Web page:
Coronavirus: even a starved NHS is still our best defence

With doctors, nurses and beds in short supply, the health service will rely on its heroes more than ever

This is an edited version of an article first published by The Guardian and written by Polly Toynbee.

The patient is a 71-year-old, thin and frail after 10 years of chronic neglect, who is about to suffer a severe attack of the coronavirus. How will the weakened body of the NHS cope when the surge of cases sweeps down on it within weeks? Expect this to expose its worst fragilities – but also its remarkable strengths.

Take its pulse and it’s short of 100,000 doctors and nurses, with 17,000 beds lost since 2010. Germany has eight beds per 1,000 people , UK only 2.5. Italy has more than us but is treating intensive care patients in corridors. In the past three years 5,500 UK patients died waiting on trolleys, without the virus. Politicians love hospitals, wrongly hoping photo ops with doctors and nurses will see some of that trust rub off on them. Instead, the contrast rankles. Boris Johnson makes his cabinet sheepishly chant “40 new hospitals”, knowing those are nonsense numbers. It’s always hospitals they choose, not the everyday frontline work of GPs who do 90% of treatments for 7% of NHS funds. They wait to see if the budget will bring anything to ease them through the coming crisis.

Dr Krishna Kasaraneni, in Sheffield, had just received his surgery’s supply of personal protection equipment when I called. It’s only enough aprons, gloves and face masks for five days: “We don’t know if or when they’ll send more.” The Health Service Journal reports rationing as NHS Supply Chain is “managing demand” for hand sanitisers and personal protection equipment. GPs are most at risk, never knowing what ailments turn up within their surgeries. “Will I quarantine myself the minute I see a patient with the virus? No, we GPs always keep working until we drop.” If schools close: “We’re making the practice manager’s office into a creche, to keep working.”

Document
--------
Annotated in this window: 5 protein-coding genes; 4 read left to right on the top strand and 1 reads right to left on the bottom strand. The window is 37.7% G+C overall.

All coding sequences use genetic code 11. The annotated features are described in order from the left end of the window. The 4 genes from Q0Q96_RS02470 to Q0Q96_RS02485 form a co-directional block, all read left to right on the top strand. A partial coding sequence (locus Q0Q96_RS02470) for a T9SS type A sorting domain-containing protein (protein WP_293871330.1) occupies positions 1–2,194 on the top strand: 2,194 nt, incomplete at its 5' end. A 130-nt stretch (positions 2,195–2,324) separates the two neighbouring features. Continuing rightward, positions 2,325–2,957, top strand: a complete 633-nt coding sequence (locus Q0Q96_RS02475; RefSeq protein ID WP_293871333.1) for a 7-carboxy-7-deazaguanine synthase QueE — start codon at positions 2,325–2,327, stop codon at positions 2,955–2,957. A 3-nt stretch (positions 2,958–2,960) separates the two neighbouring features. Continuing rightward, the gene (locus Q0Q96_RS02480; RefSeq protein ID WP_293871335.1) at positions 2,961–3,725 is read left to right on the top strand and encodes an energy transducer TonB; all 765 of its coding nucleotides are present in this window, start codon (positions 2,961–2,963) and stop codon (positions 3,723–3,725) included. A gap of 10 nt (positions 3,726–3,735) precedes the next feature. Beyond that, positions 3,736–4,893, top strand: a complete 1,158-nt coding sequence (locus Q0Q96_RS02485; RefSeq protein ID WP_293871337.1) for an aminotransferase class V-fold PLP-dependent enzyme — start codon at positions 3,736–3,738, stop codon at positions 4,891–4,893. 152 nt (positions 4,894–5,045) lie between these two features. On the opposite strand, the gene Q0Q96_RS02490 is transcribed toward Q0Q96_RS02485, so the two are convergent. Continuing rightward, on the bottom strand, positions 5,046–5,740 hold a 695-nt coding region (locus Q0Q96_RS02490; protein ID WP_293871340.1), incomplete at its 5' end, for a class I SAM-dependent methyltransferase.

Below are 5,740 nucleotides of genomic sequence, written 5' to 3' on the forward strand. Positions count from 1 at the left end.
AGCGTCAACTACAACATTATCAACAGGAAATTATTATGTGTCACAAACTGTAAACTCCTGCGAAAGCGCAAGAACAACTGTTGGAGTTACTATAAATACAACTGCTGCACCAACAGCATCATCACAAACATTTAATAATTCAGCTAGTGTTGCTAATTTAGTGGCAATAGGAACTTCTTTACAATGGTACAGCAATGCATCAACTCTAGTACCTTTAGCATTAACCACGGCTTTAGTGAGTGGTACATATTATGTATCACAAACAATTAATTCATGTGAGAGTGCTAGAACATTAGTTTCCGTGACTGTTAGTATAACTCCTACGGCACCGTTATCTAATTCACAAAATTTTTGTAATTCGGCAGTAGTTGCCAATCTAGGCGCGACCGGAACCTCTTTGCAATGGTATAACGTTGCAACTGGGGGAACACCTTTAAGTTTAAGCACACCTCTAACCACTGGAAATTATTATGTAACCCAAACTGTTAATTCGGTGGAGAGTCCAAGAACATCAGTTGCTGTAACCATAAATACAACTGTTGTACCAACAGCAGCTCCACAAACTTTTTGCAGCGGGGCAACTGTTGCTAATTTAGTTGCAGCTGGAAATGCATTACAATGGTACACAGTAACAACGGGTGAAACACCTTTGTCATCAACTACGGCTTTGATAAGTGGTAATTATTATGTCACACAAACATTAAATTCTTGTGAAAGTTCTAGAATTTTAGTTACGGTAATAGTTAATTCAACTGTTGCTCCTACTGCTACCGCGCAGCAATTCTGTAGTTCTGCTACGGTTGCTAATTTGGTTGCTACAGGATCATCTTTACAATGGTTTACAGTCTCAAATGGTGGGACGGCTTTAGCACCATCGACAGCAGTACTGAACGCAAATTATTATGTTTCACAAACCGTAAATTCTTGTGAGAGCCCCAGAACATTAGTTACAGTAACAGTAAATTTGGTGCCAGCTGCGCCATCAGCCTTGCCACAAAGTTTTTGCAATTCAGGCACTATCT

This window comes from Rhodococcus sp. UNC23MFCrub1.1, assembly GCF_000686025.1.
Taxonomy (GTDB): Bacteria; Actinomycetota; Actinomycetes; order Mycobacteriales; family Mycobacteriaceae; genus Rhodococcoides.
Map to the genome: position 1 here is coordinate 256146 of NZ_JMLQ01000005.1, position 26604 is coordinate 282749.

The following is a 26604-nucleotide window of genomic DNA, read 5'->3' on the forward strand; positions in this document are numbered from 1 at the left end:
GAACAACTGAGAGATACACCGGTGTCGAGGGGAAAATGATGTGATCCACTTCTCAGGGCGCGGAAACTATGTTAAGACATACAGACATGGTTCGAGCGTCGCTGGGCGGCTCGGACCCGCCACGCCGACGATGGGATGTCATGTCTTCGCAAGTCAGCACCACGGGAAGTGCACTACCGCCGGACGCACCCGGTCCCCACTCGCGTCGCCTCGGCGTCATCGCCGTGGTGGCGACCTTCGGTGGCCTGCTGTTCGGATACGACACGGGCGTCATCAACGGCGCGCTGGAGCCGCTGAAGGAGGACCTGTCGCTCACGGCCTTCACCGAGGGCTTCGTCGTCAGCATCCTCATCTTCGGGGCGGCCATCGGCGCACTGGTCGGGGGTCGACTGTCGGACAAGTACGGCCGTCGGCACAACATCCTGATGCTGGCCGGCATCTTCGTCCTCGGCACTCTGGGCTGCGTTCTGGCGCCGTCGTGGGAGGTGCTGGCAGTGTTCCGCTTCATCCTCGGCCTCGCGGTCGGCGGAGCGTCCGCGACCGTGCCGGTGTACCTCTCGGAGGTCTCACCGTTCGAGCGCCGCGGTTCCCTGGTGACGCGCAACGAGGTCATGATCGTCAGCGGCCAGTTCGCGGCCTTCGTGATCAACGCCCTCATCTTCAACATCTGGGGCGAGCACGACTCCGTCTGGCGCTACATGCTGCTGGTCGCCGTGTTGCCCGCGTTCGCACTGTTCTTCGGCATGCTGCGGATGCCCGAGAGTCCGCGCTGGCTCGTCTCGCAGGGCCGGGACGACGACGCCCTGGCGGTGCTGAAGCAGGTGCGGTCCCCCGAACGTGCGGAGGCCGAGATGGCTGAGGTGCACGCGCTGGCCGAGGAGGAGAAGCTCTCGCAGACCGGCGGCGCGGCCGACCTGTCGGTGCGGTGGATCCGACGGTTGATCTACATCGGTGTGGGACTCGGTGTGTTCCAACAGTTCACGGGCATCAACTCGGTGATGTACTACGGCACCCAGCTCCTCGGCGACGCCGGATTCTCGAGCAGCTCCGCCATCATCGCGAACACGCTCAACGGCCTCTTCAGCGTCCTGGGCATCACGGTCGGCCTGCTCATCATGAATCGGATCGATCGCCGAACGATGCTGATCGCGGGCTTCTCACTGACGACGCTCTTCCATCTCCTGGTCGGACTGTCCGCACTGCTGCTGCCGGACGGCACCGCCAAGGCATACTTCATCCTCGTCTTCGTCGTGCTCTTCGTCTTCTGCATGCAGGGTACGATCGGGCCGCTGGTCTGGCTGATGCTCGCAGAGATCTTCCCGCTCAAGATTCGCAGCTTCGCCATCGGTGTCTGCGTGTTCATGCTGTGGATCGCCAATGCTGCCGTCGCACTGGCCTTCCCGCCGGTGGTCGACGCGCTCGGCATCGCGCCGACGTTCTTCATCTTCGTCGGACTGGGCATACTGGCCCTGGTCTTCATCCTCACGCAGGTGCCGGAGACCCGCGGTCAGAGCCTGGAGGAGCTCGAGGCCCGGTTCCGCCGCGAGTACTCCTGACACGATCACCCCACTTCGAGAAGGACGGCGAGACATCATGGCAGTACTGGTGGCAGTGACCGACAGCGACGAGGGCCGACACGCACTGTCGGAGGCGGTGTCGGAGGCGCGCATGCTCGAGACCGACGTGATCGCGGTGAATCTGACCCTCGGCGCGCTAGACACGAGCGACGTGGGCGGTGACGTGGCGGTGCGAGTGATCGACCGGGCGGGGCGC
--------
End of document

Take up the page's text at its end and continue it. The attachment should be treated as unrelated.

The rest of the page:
When I first visited in 2015 he couldn’t fill doctor vacancies: the health secretary at the time, Jeremy Hunt, promised another 5,000 GPs, but failed. Last year numbers fell by another 1,084. As a member of NHS England’s GP committee, Kasaraneni sees what’s happening. Although numbers in training are rising, other GPs depart, retiring early, exhausted: fewer GPs means the rest are more overworked. Younger ones decamp to higher pay and less stress in Australia or California.

In the budget Kasaraneni would “keep them in the NHS by paying off their student loans”. He would fix the bizarre public pensions debacle that ejects older public servants who face crippling tax bills for working extra time. The good news is new support staff, with the NHS centrally paying for physiotherapists, pharmacists and social prescribers in GP practices.

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His first action in this crisis? “Suspend CQC inspections and get all those medical staff on the frontline.”

Dr Martin Marshall, a GP in Newham, east London, and chair of the Royal College of General Practitioners, would remind the chancellor this week that GPs deliver most value: “Our costs are just £150 to treat a patient for a year: one visit to A&E costs the NHS £200.” When Marshall started out, he saw 22 patients a day: today it’s 50 or 60, plus maybe 100 calls and letters about patients from other services. Fear of making errors under that pressure deters new beginners. How will GPs respond to the virus threat? “We never take duvet days”.

The chancellor, Rishi Sunak, on the Andrew Marr programme, “absolutely categorically” swore: “I stand ready to give the NHS whatever it needs.”

Prof John Appleby, chief economist at the Nuffield Trust, asks: “A blank cheque, really? Does the Treasury ever?” He rehearses the financial tourniquet that has strangled the NHS: it’s had 1.5% a year, compared with an average 4% since 1948, in a decade when over-65s rose by 25%. “That’s a 10-year black hole to fill, with staff not there who should have been trained.” He points to target times missed for cancer, A&E – and 4.5 million on operation waiting lists.

Ask what they need in the budget and Dr Clare Gerada, in Lambeth, south London, points to the cupboard she uses as her consulting room, while the GP next door uses a converted disabled toilet.

“There has been no capital for GP surgeries.” As co-chair of the NHS Assembly, she has a wide overview of the NHS. Social care, she says, is least fit to cope with this virus. “They talk of field hospitals: we’ll need field care homes.” But returning from a US visit has reminded her how well the NHS will cope compared with the private US system, fragmented, with no free testing.

The epidemic will remind everyone how the NHS model saves the day, she says. “Only here can NHS England send out a message to 300,000 doctors and they obey.” That’s proved invaluable in dry runs for epidemics. It helps that the sheer quality of NHS leadership commands wide respect.

As for Prof Chris Whitty, previously little-known chief medical officer, he earns lavish praise – and that will be crucial. Staff may despair at the threadbare, depleted condition of the NHS, doubting the Treasury will pour in “whatever it needs”, yet against the odds they swear it will cope because under pressure that’s in its DNA, its nature and its spirit. If they sound like Henry V before Agincourt, well, he did win.

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